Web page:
The phrase “People, process, and technology” has been around since 1964. And according to a recent IBM study, business transformation initiatives often concentrate on process and technology as the two primary components of success, with not enough emphasis on the people aspect of the change initiative.
In honor of Healthcare Quality Week, we wanted to highlight how healthcare professionals are ensuring safer, patient-centered care through the lens of people, processes, and technology.
Simply put, achieving and sustaining improved patient outcomes and experiences requires a concentrated effort in addressing people, process, and technology. But what does this really mean when creating a patient engagement strategy? How can you successfully apply this approach to your teams?
In partnering with many of the nation’s top healthcare organizations to improve patient communication and care coordination across the continuum, CipherHealth’s team of patient engagement experts advises on best practices to develop a comprehensive strategy that sets people, processes, and technology up for long-term success. Let’s examine this framework with the following case study as an example.
Case Study: Reduced Harm Rates Powered by Digital Rounding
As a world-renowned academic medical center, this Virginia-based health system is driven by the mission of advancing health for the community it serves. In caring for more than two million patients annually, this health system is committed to ensuring the highest quality of care every time and with every touch. Motivated by a shared dedication to high-reliability care, leaders across the organization championed a strong culture of rounding.
However, the process of using pen and paper to conduct rounds did not provide access to real-time data, making it hard to close the loop on issues effectively. Moreover, this led to missed opportunities to identify and address potential issues impacting patient safety. With the focus on safety and an organizational commitment to innovation, digitizing rounds – as well as quality and safety audits – became a priority. Even with a strong focus on people and process, technology would enable greater visibility into how common safety processes could be leveraged more effectively.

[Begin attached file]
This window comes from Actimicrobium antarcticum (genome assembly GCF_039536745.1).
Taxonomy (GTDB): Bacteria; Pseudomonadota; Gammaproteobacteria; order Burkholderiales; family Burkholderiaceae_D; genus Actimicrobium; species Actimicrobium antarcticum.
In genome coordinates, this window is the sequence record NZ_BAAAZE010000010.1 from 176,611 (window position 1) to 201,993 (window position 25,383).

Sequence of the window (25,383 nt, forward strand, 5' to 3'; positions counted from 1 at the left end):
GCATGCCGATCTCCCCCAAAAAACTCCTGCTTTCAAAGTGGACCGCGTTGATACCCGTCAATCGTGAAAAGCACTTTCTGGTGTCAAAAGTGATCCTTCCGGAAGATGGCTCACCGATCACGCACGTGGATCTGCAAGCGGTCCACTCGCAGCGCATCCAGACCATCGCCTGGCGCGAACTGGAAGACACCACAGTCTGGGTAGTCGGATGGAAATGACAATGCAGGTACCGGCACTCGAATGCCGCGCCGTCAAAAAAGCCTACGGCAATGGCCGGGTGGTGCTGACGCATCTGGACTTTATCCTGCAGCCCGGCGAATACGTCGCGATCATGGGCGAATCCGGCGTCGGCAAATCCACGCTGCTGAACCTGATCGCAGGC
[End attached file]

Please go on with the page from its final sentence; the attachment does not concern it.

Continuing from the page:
By engaging in purposeful rounding as a foundational evidence-based practice proven to deliver strong service, clinical, and operational results, nurse leaders at the health system are dedicated to the delivery of safe, high-quality care. Limited by analog tools, these leaders found it difficult to track, audit, and monitor initiatives to meet regulatory standards. As such, they initiated the organizational change needed to more effectively conduct “360-degree” rounds that incorporated assessments of the CAUTI bundle, CLABSI bundle, and SCD safety questions into their existing workflows.
Many research studies demonstrate that the timely detection of errors, including feedback to clinical staff, is necessary for patient safety improvements. Real-time patient safety audits can effectively safeguard against adverse events, leading to policy and practice updates.
For example, catheter-associated urinary tract infections (CAUTIs) are the most common healthcare-associated infection (HAI) and place a total economic burden of $1.7 billion annually in the United States. Due to the high cost and volume of CAUTIs and the effectiveness of evidence-based practice guidelines, the Centers for Disease Control and Prevention recommends the monitoring and documentation of catheter care audits.
With the use of technology-enabled rounding processes, leaders can audit for opportunity areas and drive more than just incremental change. For example, CipherRounds provides increased visibility and accountability with features such as visual flags for central lines and Foley catheters. With in-depth reports that help drive performance improvement, digital rounding can accelerate quality improvement initiatives through actionable data.
Bringing People, Process, and Technology Together to Achieve Results
With this integrated approach to organizational change, this academic medical center delivers upon the promise of patient-centered care by achieving a 37% reduction in total harm rates across CAUTI, CLABSI, and PE/DVT events. Furthermore, by utilizing CipherRounds for clinical audits, this health system and many others demonstrate regulatory compliance with clinical bundles and significant cost avoidance.
Even though the same people were following the same process to keep harm rates low, success was driven with visual aids and timely prompts that reinforced clinically-proven safety bundles. As your team celebrates Healthcare Quality Week, we encourage you to consider how your people and processes could be enhanced by providing access to more data and actionable opportunities.
If you are interested in exploring this topic in-depth, click here to download the full case study.